Northeast tries to dig out, power up after latest storm


Associated Press

HARTFORD, CONN.

Residents in the Northeast dug out from as much as 2 feet of wet, heavy snow Thursday, while utilities dealt with downed trees and power lines that snarled traffic and left hundreds of thousands of homes and businesses in the dark after two strong nor’easters – all with the possibility of another storm headed to the area.

With many schools closed for a second day, forecasters tracked the possibility of another late-season snowstorm to run up the coast early next week.

“The strength of it and how close it comes to the coast will make all the difference. At this point it’s too early to say,” said Jim Nodchey, a National Weather Service meteorologist in Massachusetts. “We’re just looking at a chance.”

At least two deaths were blamed on the storm.

Snow still was falling Thursday in places including Vermont, where storm warnings were in effect until the evening.

More than 800,000 customers were without power in the Northeast, including some who have been without electricity since last Friday’s destructive nor’easter. Thousands of flights across the region were canceled, and traveling on the ground was treacherous.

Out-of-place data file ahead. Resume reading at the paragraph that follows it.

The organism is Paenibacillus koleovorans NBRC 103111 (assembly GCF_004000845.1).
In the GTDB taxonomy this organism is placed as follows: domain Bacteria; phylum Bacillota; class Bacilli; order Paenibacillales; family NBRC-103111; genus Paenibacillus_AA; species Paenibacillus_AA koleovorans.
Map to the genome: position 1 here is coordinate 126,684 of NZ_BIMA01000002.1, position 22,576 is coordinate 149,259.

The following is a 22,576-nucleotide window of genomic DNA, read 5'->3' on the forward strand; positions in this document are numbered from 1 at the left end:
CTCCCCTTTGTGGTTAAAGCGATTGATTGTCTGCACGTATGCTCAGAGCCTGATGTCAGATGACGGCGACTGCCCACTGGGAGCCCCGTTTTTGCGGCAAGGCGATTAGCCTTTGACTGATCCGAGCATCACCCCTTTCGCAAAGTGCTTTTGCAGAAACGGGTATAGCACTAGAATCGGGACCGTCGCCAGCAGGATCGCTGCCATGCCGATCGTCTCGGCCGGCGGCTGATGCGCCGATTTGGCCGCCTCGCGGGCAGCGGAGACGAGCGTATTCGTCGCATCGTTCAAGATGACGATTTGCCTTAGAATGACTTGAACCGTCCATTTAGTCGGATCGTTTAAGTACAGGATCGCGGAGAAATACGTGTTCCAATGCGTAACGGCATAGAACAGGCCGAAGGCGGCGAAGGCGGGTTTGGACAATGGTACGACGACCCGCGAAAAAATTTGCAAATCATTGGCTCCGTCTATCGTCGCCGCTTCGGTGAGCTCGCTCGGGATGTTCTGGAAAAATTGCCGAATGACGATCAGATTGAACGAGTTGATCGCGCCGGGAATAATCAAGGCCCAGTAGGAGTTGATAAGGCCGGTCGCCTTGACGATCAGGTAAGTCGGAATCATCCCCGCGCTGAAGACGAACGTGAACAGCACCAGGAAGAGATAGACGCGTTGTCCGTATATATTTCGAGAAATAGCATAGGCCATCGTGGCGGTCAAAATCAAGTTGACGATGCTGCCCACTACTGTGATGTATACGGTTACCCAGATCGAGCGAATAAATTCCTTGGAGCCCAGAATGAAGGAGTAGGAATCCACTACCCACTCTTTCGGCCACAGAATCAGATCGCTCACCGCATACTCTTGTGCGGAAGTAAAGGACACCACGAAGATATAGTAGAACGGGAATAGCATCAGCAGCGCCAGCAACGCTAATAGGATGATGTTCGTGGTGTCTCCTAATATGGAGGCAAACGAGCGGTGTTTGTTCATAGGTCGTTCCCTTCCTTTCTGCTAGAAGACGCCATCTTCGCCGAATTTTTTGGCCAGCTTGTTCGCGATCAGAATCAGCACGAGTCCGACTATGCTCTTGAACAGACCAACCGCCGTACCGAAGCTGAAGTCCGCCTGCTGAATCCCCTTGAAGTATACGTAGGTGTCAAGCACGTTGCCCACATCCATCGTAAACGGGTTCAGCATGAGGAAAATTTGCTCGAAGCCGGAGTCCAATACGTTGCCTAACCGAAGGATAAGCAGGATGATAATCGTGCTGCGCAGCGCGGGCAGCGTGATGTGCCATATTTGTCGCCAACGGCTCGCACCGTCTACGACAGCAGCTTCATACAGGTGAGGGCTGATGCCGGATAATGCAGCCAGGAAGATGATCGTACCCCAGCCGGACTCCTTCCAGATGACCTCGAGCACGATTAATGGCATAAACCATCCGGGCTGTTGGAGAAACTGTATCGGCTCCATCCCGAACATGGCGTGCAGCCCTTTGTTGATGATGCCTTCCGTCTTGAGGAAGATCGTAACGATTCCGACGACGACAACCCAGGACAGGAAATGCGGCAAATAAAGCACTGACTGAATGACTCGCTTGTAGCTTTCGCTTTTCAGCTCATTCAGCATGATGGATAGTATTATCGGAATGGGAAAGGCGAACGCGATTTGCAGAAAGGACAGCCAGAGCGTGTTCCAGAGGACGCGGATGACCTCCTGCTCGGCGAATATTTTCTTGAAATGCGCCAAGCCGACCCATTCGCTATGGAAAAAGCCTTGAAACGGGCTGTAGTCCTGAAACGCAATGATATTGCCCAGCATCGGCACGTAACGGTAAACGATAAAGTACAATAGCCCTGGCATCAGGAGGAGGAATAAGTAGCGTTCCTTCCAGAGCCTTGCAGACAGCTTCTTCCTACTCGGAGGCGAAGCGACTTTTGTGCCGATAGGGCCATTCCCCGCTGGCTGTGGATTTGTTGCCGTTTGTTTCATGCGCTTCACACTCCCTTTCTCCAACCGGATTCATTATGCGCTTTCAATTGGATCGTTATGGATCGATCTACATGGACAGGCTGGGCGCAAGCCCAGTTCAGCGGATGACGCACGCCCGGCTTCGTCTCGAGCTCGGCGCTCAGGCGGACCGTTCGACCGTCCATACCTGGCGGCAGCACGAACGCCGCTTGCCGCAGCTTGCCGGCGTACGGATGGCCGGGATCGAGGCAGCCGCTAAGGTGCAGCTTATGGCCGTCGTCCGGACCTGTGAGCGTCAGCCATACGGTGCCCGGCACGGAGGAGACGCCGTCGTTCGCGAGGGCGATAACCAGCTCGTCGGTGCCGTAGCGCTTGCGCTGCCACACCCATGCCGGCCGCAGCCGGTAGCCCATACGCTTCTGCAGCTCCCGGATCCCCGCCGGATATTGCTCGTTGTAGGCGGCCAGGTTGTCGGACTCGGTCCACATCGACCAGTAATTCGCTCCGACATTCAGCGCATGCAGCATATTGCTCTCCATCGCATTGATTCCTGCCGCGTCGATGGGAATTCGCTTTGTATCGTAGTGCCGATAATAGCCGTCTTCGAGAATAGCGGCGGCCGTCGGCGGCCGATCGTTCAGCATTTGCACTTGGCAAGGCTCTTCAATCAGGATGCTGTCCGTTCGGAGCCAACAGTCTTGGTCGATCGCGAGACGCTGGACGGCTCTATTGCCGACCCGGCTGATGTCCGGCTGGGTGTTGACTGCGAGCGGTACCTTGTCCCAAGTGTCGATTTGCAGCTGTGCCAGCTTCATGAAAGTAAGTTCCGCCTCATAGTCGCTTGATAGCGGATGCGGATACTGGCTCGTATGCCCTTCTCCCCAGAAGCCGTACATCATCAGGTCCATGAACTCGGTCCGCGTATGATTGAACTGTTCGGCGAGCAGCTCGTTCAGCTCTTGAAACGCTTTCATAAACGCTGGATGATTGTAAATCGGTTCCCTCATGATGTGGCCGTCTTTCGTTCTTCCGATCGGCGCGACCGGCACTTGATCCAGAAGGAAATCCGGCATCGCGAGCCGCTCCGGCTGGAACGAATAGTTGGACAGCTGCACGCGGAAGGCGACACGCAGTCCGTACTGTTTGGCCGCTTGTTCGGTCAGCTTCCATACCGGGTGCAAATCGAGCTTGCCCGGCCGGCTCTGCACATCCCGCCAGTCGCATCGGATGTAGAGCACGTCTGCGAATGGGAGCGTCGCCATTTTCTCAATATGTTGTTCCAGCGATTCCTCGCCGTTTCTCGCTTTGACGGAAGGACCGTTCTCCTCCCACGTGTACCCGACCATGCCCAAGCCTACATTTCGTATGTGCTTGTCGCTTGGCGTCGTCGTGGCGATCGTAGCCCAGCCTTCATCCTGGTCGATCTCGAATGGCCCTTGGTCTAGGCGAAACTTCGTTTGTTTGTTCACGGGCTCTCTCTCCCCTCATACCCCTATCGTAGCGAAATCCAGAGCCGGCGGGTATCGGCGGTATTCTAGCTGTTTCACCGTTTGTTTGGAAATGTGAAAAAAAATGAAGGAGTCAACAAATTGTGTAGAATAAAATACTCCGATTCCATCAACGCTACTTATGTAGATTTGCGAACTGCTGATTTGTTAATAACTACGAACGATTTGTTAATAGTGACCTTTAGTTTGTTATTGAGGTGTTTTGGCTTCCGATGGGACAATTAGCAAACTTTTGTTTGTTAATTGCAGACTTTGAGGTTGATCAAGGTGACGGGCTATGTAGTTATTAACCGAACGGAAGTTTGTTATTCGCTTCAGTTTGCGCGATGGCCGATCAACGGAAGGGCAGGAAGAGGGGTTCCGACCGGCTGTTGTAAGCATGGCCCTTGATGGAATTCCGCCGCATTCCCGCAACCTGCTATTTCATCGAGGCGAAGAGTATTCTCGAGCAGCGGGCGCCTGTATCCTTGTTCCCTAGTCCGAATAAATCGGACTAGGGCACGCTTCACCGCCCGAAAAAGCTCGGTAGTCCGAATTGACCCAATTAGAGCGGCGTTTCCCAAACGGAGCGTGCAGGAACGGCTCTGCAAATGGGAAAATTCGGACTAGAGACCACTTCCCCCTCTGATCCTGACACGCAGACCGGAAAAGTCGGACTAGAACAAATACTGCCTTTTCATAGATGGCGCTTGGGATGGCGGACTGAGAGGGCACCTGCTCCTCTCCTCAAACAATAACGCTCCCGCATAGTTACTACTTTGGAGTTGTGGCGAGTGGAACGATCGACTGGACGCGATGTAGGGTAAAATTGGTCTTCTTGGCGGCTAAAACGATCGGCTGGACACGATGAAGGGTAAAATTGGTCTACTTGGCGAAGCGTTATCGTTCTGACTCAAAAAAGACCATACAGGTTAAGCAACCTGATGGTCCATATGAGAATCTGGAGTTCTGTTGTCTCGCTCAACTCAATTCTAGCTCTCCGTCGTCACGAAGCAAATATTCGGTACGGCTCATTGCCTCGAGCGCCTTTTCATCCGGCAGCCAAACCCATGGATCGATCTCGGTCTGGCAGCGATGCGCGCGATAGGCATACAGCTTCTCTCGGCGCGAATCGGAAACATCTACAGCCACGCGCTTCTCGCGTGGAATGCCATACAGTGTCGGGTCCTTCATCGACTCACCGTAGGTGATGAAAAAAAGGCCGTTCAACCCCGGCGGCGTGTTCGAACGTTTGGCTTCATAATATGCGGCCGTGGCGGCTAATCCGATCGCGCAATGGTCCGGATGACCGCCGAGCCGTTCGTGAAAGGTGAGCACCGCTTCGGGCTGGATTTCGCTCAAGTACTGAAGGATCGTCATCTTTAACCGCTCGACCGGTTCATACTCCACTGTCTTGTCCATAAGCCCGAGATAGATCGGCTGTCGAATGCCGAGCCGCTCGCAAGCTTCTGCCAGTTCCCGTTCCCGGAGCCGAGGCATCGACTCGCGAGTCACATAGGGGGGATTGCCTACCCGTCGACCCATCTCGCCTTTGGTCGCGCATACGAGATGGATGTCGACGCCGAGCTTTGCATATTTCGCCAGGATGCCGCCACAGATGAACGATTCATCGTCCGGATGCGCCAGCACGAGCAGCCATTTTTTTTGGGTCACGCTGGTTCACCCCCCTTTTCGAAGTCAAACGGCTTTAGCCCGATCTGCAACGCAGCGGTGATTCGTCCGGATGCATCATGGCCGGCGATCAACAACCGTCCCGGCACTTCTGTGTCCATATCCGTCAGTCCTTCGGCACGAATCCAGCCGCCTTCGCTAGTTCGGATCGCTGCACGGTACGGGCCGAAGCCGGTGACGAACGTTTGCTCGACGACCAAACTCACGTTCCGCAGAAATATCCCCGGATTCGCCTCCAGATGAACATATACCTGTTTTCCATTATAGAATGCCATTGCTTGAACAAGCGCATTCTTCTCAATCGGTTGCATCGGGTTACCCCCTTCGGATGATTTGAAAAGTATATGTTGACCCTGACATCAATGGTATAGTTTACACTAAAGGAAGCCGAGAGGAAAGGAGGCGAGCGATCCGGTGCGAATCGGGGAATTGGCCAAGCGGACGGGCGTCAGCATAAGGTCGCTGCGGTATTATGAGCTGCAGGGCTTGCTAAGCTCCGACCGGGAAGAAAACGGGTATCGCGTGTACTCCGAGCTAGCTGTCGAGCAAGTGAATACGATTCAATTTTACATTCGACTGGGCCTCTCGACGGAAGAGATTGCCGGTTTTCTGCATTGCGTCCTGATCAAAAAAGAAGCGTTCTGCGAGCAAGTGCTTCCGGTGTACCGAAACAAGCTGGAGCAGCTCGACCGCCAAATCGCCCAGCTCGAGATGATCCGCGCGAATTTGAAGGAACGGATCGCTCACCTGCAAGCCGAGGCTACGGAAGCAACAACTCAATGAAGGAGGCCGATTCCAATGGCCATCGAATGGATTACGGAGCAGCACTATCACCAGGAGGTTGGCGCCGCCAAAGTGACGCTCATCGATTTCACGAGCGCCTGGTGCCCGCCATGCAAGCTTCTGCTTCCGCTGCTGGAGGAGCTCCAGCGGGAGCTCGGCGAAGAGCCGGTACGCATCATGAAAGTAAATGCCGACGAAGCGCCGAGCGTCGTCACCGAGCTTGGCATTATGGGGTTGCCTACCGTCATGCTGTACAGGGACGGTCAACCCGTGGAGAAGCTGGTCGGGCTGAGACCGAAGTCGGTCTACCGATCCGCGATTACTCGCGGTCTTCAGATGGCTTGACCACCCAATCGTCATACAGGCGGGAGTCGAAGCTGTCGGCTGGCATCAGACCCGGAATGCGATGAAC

A train carrying more than 100 passengers derailed in Wilmington, Mass., after a fallen tree branch got wedged in a rail switch. Nobody was hurt. Tory Mazzola, a spokesman for Keolis Commuter Services, which runs the system for the Massachusetts Bay Transportation Authority, said the low-speed derailment remains under investigation.

In New Hampshire, Interstate 95 in Portsmouth was closed in both directions because of downed power lines, leaving traffic at a standstill for hours.

Amtrak restored modified service between New York City and Boston on Thursday after suspending it because of the storm. New York City’s Metro-North commuter railroad, which had suspended service on lines connecting the city to its northern suburbs and Connecticut because of downed trees, restored partial service Thursday.

In Wells, Maine, the Maine Diner remained open even though much of the town was without power after the storm dumped a foot-and-a-half of snow.

“If people are going to lose power, then they need some place to go. We do everything we can to stay open and provide that service,” said Jim MacNeill, the restaurant’s general manager.

The Mount Snow ski area in Dover, Vt., received 31 inches of snow by Thursday morning with more still falling. The resort said the snowfall from the past two storms would set it up for skiing through the middle of April.

Montville, N.J., got more than 26 inches from Wednesday’s nor’easter. North Adams, Mass., registered 24 inches, and Sloatsburg, N.Y., got 26 inches.

The storm was not as severe as the nor’easter that toppled trees, flooded coastal communities and caused more than 2 million power outages from Virginia to Maine last Friday.

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